“You” is a popular psychological thriller that has taken Netflix binge-watchers by storm. The series initially premiered on Lifetime in September of 2018 but began streaming on Netflix at the end of Dec.. I watched the first two episodes of the series to get up-to-date on the show everyone has been Tweeting and talking about since its Netflix release.
Penn Badgley plays Joe Goldberg, who manages a hipster bookstore when he isn’t busy stalking Guinevere Beck, played by relative newcomer, Elizabeth Lail.
In the same way that fans have a hard time differentiating between Daniel Radcliffe and Harry Potter, previous “Gossip Girl” viewers will have trouble seeing Badgley as anyone other than Dan Humphrey, the hopeless Brooklyn, N.Y. native in love with the pretty blonde girl. By setting up similar relationships, “You” doesn’t make it easy for viewers to forget this either.
Without giving away too many spoilers, it’s clear that the show portrays Joe as a psychopath, to some degree. Whether or not he’s a serial killer is unclear so far, but we are uncomfortable with thoughts of what he might do to Beck. This uneasiness is only amplified when the title card finally a≠ppears 10 minutes in. The word “You” fades on-screen and is slowly covered in blood. After one encounter at the bookstore, Goldberg begins stalking Beck. Through Joe’s inner dialogue and stalking, we hear a larger commentary on social media and our willingness to be seen. The amount of information Goldberg gathers about Beck, just from public profiles, is incredibly concerning. The intense voyeurism in this show is uncomfortable to sit through and should make us all concerned about our own privacy.
So why can’t viewers stop binge-watching the show? “You” creates a complex personality through Goldberg’s character. On the one hand, we know that he is dangerous. He might not want to hurt Beck, but there is a clear obsession with her that makes us uneasy. On the other hand, “You” makes Goldberg oddly appealing. He may masturbate across the street from Beck’s apartment, but only after he explains what chivalry is to his young neighbor. In addition to this, he shares his love of books with the young boy, relieving the stress of the boy’s broken home life. This odd juxtaposition confuses the audience. Do we somehow like Goldberg even though we know that he is dangerous?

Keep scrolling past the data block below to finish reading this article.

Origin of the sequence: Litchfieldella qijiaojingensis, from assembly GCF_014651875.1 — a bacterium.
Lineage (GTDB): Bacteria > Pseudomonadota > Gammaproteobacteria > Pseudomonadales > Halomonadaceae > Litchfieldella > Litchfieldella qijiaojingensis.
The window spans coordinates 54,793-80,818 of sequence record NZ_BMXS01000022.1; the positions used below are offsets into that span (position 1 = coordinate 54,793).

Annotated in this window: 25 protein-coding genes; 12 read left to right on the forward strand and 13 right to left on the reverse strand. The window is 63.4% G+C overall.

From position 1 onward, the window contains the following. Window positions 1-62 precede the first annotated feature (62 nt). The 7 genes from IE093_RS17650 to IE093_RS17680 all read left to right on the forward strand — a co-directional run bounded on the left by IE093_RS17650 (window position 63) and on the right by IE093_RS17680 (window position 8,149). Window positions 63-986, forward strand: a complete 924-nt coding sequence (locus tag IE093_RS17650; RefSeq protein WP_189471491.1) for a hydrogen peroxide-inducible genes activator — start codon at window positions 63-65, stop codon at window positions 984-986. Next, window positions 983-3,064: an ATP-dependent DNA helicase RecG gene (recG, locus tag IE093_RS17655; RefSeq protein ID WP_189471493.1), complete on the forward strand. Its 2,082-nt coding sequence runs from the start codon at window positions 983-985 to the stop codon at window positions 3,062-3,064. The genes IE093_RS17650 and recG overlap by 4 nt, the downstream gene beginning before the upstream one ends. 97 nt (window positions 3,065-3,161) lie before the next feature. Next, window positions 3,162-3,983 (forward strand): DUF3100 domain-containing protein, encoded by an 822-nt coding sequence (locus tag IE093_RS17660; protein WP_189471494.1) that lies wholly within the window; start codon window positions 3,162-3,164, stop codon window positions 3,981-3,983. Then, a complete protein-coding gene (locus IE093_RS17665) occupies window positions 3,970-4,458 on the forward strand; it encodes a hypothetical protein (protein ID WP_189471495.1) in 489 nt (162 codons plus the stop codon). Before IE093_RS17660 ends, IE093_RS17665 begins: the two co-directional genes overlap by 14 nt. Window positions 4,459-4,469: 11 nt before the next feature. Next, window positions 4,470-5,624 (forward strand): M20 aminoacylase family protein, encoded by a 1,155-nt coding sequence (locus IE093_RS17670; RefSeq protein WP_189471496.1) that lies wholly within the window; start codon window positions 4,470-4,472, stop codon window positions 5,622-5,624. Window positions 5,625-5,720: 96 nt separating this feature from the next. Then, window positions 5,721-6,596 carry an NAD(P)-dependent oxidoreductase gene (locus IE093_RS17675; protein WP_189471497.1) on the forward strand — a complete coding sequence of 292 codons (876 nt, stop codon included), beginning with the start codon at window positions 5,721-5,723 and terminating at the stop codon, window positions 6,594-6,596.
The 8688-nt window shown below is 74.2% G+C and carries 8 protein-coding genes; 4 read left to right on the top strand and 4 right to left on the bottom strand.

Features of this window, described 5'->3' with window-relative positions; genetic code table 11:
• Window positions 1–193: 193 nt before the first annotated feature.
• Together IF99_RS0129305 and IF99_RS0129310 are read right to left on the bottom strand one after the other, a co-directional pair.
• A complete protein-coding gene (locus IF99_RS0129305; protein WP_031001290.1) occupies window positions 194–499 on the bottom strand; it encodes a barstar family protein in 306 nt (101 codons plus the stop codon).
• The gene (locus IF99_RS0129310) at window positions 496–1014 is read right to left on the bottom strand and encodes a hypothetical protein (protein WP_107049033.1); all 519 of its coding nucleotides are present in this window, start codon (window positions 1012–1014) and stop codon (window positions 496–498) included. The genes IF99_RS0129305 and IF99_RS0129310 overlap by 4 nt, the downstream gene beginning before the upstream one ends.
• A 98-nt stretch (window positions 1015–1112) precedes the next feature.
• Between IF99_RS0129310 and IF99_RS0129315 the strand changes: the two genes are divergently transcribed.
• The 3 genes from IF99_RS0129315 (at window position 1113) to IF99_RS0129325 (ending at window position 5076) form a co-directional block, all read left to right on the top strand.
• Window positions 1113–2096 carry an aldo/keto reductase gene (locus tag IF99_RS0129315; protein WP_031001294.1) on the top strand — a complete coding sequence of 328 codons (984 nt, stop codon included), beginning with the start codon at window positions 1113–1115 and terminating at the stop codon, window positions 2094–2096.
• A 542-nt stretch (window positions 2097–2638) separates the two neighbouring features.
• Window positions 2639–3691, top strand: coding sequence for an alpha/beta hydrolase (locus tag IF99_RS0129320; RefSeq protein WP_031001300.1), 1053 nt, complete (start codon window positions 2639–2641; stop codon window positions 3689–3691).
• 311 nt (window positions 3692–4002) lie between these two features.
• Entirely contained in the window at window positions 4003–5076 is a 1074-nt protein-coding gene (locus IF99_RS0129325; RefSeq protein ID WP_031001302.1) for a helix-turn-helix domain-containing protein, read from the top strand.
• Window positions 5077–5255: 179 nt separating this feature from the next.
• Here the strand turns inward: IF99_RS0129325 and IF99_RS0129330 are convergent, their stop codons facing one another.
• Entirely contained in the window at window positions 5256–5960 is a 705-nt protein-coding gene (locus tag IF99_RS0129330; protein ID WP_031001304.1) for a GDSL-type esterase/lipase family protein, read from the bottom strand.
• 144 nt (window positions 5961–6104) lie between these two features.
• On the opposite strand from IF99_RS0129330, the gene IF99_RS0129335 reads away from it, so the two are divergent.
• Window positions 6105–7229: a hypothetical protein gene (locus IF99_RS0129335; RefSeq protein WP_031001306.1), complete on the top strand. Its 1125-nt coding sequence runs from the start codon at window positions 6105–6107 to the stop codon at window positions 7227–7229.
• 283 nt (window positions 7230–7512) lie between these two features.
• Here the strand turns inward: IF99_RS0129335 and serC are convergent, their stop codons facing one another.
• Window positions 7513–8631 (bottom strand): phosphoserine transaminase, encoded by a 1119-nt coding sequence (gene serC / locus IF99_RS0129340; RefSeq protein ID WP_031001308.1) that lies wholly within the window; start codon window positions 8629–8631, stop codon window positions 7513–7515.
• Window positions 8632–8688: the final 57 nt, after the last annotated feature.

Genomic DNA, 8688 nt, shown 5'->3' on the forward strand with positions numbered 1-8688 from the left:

This is an odd phenomenon that occurs in pop culture portrayals of crimes. For example, “Extremely Wicked, Shockingly Evil, and Vile”, the chronicle of Ted Bundy’s crimes, casts Zac Efron in the role of Ted Bundy. This casting choice alone romanticizes a serial killer and captures a charisma that makes it hard for us to believe they committed the crime. Not only does Goldberg come off as oddly likable, but he is posed as an alternative to Beck’s current relationship.
“You” follows a slew of binge-worthy Netflix series that explore material outside of classic Hollywood tropes. While this show may be romanticizing serial killers and crime instead of criticizing it, there is an apparent critique of our modern social media habits and how vulnerable they leave us.